If the buzz surrounding the current Sundance Film Festival has you daydreaming of red carpets, trophies, and distribution deals, then you must be a filmmaker. And if you're a filmmaker then you must have either submitted or thought about submitting to a film festival at some point in your career. Navigating the film festival circuit can be tough, but we've got your back.

Illustration courteousy of the talented and handsome Joe Lifrieri.

I'm currently making a film festival run with my own short film. I can tell you from experience that being in a festival can be incredibly rewarding. I'll also tell you that it's important to have a game plan before you submit. In this first portion of our foray into film festivals we'll consider the first question you should ask yourself — why submit?

It's important to be thoughtful and deliberate about your decisions and to take the right approach. Submitting blindly to as many festivals as possible, or submitting to festivals way out of your league is not a good idea. Submitting to festivals and getting in but then not attending or making the most out of the experience is also not the best practice.

First, ask yourself, is a festival right for my film and me as a filmmaker? Consider what you'll get out of the experience. Think about if you'll be able to attend, or if the submission fee is worth it. There are many reasons you might want to submit to a film festival, and there are many benefits to be reaped from being in a festival. We've narrowed it down to five main objectives. Let's take a look:

1. Exposure
A public screening of your work in and of itself will help you gain exposure for your film. As an official selection of a film festival, you're guaranteed at least one (if not more, depending upon how many times your film is screened) theater full of people whose attention is devoted to your film. The publicity surrounding the film festival and your screening can also help you gain exposure. Leading up to the event, filmmakers can leverage the festival's wider online audience to gain new followers for their work.

2. Networking
If you're able to attend the event, get ready to network! Film festivals are a gathering of filmmakers, film enthusiasts, and people who work in the film industry. So, exactly the type of people a budding filmmaker wants to meet! Introduce yourself, pass out your card, and be friendly! Networking doesn't have to feel superficial and corporate. It's about meeting new people and sharing ideas. Who knows, perhaps you'll meet someone who wants to help market your film or collaborate on your next project — or a new friend!

3. Distribution
On a similar note, at a film festival you could meet someone who wants to distribute your film. Especially at larger, well-established festivals like Sundance, distribution is the name of the game. It's well known that representatives from high-profile distribution companies attend the festival and shop for films. Distribution deals are inevitable, and are a huge motivator for filmmakers to get into these festivals in the first place. At the 2012 Sundance Film Festival, 30 films landed distribution deals with companies like Sony Pictures Classic, Fox Searchlight, and Focus Features. Smaller scale deals are made at smaller festivals as well. Just being selected for a festival helps to open your film up for consideration, so it's a great position to be in if distribution is what you're looking for.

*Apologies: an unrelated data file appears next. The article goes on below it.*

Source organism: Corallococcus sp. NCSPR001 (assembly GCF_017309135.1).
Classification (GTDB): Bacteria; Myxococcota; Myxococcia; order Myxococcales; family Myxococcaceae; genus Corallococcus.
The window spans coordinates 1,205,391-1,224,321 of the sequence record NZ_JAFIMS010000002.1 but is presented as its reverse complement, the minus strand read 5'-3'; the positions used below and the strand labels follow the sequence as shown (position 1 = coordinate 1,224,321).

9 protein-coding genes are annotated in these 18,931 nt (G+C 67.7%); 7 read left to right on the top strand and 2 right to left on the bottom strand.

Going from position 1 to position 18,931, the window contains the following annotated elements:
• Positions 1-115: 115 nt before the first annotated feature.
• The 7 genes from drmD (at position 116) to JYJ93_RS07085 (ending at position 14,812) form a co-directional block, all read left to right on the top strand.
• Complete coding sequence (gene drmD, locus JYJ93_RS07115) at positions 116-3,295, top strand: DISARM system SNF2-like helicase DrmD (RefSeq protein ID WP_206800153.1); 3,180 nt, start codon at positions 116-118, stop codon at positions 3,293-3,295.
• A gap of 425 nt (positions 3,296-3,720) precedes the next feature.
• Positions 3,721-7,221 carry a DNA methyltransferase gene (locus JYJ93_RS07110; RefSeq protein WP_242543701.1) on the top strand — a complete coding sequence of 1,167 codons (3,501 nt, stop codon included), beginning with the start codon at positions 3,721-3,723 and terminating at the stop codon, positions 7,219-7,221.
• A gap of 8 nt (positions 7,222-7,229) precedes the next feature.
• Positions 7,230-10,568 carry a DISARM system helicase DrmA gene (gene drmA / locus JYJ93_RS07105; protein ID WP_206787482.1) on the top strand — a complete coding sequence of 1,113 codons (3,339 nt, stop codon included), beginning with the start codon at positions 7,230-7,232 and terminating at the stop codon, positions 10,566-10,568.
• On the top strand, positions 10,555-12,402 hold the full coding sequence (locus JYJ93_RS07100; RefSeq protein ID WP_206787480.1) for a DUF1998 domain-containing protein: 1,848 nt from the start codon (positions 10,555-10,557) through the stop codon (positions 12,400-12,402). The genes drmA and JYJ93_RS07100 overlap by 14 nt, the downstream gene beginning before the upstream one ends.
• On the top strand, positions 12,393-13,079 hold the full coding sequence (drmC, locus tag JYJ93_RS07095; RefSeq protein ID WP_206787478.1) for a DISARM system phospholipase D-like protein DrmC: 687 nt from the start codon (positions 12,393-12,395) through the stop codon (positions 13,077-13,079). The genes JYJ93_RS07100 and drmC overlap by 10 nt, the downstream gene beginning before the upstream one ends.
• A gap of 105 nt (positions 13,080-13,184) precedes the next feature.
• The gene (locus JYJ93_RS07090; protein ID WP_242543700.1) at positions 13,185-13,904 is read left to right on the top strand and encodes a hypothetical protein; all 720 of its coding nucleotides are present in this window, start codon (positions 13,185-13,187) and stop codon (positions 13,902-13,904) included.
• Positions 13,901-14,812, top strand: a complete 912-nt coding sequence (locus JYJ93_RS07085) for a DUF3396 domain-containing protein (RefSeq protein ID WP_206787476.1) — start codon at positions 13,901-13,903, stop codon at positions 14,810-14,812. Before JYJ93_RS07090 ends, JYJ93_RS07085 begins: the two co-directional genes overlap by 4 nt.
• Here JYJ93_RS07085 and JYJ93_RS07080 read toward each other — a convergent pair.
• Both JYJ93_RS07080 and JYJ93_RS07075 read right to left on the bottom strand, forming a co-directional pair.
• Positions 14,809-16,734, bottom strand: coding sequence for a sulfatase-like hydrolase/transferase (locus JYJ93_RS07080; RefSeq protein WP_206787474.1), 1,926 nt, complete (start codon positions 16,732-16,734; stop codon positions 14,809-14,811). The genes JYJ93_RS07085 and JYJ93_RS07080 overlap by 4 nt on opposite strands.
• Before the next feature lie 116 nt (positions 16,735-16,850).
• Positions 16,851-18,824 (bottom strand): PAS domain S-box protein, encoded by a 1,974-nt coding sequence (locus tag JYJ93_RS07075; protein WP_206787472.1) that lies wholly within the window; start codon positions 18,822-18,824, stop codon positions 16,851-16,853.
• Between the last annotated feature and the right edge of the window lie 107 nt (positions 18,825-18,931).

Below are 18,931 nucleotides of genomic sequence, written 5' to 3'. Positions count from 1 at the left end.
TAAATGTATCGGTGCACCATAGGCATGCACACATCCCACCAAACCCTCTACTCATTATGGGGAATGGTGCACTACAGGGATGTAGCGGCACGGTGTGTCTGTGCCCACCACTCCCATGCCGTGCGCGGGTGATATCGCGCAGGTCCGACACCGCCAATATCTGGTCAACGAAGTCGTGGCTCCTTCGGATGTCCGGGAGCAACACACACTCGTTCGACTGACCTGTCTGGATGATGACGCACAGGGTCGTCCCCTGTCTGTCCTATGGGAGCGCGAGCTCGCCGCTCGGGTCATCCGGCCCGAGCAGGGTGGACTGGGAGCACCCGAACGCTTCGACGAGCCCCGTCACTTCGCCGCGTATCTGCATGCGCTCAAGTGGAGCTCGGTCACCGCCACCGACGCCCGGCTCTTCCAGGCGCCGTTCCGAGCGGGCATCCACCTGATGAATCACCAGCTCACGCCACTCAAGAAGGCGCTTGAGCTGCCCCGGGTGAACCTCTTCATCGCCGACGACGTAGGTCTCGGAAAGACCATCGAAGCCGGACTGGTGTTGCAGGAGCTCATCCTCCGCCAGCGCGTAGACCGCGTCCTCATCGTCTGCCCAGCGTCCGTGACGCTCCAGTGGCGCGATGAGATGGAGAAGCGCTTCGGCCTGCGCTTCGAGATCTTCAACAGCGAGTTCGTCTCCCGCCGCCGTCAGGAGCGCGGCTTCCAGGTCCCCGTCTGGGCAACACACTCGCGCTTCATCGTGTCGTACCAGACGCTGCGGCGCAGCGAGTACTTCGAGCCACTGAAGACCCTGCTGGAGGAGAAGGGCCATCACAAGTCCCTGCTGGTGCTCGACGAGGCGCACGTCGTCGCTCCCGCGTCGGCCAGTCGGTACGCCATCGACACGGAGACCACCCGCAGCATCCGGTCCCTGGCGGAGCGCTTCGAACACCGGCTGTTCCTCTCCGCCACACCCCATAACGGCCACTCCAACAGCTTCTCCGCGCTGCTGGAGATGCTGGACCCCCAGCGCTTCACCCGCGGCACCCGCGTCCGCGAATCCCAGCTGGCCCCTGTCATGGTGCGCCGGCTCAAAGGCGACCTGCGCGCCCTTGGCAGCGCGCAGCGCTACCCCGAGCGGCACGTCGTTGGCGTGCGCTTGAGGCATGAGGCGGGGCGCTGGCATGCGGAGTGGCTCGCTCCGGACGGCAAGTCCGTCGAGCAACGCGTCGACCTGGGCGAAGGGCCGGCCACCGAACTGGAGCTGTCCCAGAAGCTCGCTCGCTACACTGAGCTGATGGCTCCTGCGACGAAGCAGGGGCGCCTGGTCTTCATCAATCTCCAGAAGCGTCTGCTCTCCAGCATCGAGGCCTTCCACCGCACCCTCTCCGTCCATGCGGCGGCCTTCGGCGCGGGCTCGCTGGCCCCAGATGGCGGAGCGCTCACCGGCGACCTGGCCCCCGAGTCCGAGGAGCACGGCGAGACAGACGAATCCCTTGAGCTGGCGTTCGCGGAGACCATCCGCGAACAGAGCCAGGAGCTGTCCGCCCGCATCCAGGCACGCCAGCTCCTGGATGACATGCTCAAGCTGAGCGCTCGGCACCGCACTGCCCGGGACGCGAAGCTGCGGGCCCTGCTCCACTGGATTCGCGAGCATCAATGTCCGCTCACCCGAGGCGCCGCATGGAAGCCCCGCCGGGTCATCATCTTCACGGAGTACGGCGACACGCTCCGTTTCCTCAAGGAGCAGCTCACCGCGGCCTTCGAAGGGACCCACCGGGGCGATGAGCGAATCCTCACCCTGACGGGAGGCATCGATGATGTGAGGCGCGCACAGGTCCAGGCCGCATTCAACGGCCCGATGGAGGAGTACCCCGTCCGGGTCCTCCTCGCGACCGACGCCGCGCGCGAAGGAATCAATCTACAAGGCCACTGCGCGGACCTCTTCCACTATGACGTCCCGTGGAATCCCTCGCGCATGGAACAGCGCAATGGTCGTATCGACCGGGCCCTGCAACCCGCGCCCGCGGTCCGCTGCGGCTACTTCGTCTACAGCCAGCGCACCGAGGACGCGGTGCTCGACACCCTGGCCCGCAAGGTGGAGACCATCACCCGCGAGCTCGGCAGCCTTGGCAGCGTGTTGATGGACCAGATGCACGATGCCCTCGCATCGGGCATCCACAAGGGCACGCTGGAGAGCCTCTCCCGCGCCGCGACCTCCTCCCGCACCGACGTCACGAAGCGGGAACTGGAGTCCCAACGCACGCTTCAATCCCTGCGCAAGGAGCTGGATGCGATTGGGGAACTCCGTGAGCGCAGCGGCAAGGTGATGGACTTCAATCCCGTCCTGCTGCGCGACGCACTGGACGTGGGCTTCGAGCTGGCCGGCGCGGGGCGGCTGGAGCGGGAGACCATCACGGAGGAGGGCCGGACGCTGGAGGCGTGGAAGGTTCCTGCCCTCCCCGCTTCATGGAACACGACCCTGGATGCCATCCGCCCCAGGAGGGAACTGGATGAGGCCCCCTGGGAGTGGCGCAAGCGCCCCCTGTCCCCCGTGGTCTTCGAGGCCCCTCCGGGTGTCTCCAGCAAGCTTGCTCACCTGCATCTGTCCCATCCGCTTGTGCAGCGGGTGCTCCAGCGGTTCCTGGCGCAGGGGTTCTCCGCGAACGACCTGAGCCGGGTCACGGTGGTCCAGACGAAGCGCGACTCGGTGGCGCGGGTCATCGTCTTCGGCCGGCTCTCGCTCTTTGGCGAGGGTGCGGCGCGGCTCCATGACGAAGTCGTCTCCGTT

4. Awards
Often film festivals offer awards, and, let's be honest, who doesn't like winning awards? Trophies are pretty cool. But aside from filling up that trophy case, film festival awards are important for two main reasons: money and clout. Some festivals offer cash prizes to their winners. We all know that funding can be a huge barrier for entry into the filmmaking world. If you can wrangle in a cash prize, you're that much closer to creating your next project! Even if your award doesn't come with a side of cold hard cash, the accolade itself can get you far. Other festivals, filmmakers, or distribution companies may reach out to you. And if you can add those fancy laurels to your film's marketing material and name drop the awards it has won, people are more likely to pay attention.

5. The experience!
When it comes down to it, having a film in a festival is an experience, and that's what life is all about! As a filmmaker, your goal is to share your work with others — to entertain and engage an audience. A film festival is a perfect opportunity to experience watching your work with others, to gauge reactions and gather feedback. It's exciting, frightening, humbling, encouraging, motivating, enlightening, energizing, inspiring”¦ I could go on. But you get the picture!

Any of those sound appealing? Then it may be time for you to submit! Stay tuned for part two of this lesson, which will break down the submission process — advising you where to submit and showing you how!